However, the energy problem could be drastically diminished in another way: reducing the insane amount of power that we waste every day. Producing meat for human consumption uses over 70 percent of the agricultural sector’s energy. In fact, growing a single kilogram of meat produces over 30 kilos of CO2, uses several thousand liters of water and over a dozen kilos of grain.

The Hannover Principles are – a rulebook for people or businesses aiming to support a green economy. First established for the 2000 World’s Fair in Hannover, Germany, these guidelines provide an orientation for designers of all types on how to support nature and human welfare while also advancing technology. Crucial to the list is the need to concentrate on the interdependence of the economy and ecology.

One of the most essential principles is number six: “eliminate the concept of waste.” This point is crucial because it pushes people to search for ways of upcycling literally every by-product on Earth.

NASA managed to build a space station that endeavored to consume 90 percent less fossil fuel than older stations. They set a huge goal because they were determined to do the best for the people and the planet. So it’s crucial we don’t shy away from big design projects.

So to sum up:

Fowler says in My Happy Place that sustainable design involves designing your space in a manner which is not detrimental to the environment, both socially and economically. This means considering the full lifecycle of all products involved with the design and build process of a building, including:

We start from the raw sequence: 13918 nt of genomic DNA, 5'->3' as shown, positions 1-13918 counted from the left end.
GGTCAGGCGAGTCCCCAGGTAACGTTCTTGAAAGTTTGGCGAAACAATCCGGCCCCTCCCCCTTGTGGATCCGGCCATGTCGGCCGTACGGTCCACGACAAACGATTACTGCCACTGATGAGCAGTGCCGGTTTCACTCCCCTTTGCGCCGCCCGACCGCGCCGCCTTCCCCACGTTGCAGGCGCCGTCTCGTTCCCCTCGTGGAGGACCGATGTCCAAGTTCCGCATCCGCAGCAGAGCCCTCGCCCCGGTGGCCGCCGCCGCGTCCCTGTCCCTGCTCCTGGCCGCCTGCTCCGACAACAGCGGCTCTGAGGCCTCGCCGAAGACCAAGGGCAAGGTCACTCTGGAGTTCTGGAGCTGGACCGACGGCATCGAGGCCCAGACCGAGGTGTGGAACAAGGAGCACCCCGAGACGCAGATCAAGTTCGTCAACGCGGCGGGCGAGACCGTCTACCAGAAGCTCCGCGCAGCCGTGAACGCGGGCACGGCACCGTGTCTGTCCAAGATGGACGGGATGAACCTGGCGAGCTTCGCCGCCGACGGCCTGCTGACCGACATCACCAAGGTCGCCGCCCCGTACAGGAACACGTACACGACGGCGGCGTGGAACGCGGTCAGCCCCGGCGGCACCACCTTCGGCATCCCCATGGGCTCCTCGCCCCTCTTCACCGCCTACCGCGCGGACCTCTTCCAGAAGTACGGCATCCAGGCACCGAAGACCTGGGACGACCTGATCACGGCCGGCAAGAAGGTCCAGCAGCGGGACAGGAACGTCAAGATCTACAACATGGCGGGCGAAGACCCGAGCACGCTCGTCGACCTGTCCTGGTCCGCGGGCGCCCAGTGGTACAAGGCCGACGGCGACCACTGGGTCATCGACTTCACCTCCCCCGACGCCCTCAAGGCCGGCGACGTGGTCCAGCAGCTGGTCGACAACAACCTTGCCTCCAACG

• extraction of all raw materials out of the ground;
• manufacturing methods;
• transportation; and
• the end life (i.e. can it be re-used or recycled or is it biodegradable?). So think carefully and look carefully into what you are buying.

Dr Senge says in The Necessary Revolution that we can create the change our planet needs by adopting an empowered mindset. Indeed, many pioneers are already leading the way, but they need our help to build momentum!

McDonough and Braungart say in The Upcycle that protecting the environment goes hand in hand with a strong economy, and the future is one of harmony between humans and nature. That’s because ecological products are actually more economical. By thinking creatively and ecologically, humans can build an advanced world that nourishes, instead of depletes, the natural world. So take note of your next big purchase’s ecological footprint.

While I’m not forcing anyone to go out and stop eating meat as that’s not my place to say, it’s definitely an idea in helping. I became pescatatian in 2013, but I know I can do a lot more including looking at reducing plastic usage.

To end the show, here’s MBA candidate for Psychology and Customer Success Manager for Igloo Software Amelia Cranford and Sian Young, Founder of © Sustainable Success Coach and CEO of © The Centre for Sustainable Action on their thoughts. And if you enjoyed this, please hit subscribe!

AMELIA CRANFORD

Published by suswatibasu

Suswati Basu is a writer, journalist, producer and feminist activist residing in London. She has written for the Guardian, Huffington Post and the F-Word blogs, and has worked for various media outlets such as the BBC, Channel 4 and for ITV News/ITN. She currently works as a senior intelligence expert.